HeartFlow presented data from a clinical trial of its FFRct analysis that showed a significant reduction in unnecessary invasive coronary angiography after evaluation with the device. The data was presented at European Society of Cardiology’s annual meeting in London today.
HeartFlow’s FFRct platform is an imaging approach that helps physicians treat coronary artery disease by getting a detailed look at the extent of blockage and blood flow. The technology allows the company to approach a problem cardiologists have been struggling with for a long time, CEO John Stevens told MassDevice.com in an interview.
“This is what we’ve really focused on in the last 5 and a half years. The clinical question that cardiologists ask tens of millions of times every year around the world – ‘does my patient have coronary artery disease, yes or no, and if so, what do I do about it?’ And that is a remarkably hard question to answer,” Stevens said.
Data from the study of the company’s device showed that it is helping physicians get closer to answering that question.
The 580-patient multi-center prospective Platform trial reported that among patients who had a planned ICA, 73% showed no significant blockage or obstruction.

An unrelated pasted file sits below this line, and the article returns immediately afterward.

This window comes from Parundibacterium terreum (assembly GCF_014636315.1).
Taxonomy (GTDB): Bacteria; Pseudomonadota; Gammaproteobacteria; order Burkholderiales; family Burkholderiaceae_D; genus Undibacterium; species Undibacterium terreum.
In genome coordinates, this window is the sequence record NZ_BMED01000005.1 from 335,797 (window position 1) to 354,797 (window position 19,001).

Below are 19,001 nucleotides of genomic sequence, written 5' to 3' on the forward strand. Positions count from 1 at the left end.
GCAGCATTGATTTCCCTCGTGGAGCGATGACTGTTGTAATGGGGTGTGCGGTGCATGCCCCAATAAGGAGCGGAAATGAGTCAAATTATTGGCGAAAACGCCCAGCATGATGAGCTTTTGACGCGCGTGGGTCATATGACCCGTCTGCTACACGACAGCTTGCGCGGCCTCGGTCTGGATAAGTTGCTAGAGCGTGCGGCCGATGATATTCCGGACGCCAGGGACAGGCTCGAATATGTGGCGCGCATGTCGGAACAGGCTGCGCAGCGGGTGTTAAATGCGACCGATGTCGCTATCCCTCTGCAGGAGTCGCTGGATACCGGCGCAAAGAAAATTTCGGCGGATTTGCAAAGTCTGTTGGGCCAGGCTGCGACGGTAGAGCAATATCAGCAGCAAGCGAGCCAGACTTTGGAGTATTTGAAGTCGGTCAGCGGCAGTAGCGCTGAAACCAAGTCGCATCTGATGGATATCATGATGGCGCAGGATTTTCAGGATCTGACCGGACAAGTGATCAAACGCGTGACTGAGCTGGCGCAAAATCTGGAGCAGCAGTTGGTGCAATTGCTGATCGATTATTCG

To compare, only 12% of patients who were evaluated with HeartWare’s FFRct platform who went on to have an ICA procedure found no blockage or obstruction. In 61% of patients, the FFRct test resulted in the cancellation of a planned invasive test, according to the study.
Despite that difference, both ICA only and FFRct evaluated patients had similar rates of revascularization at 31.6% and 28.5%, respectively.
But the reduction in unnecessary invasive procedures is important, Stevens said, as more procedures inherently raises the rate of adverse events and other related issues.
“In the current state of affairs, the way we are practicing in the U.S. today, the number of patients going to the cath lab that don’t have any obstructive disease is well over 50%,” Stevens said.
The technology, and its ability to help avoid unnecessary interventions, could be the 1st signs of a fundamental shift in how coronary artery diseases is managed, Stevens said.
“I think this was a real world demonstration of, I think, how practice might change in the coming years. So, you see the patient’s quality of life we want to see, the economic benefits we want to see, and finally there wasn’t a single adverse event,” Stevens said.
Stevens said the report wasn’t all the data, however, with economic and quality of life data to be presented at a late-breaking clinical trial at the Transcatheter Cardiovascular Therapeutics meeting in October.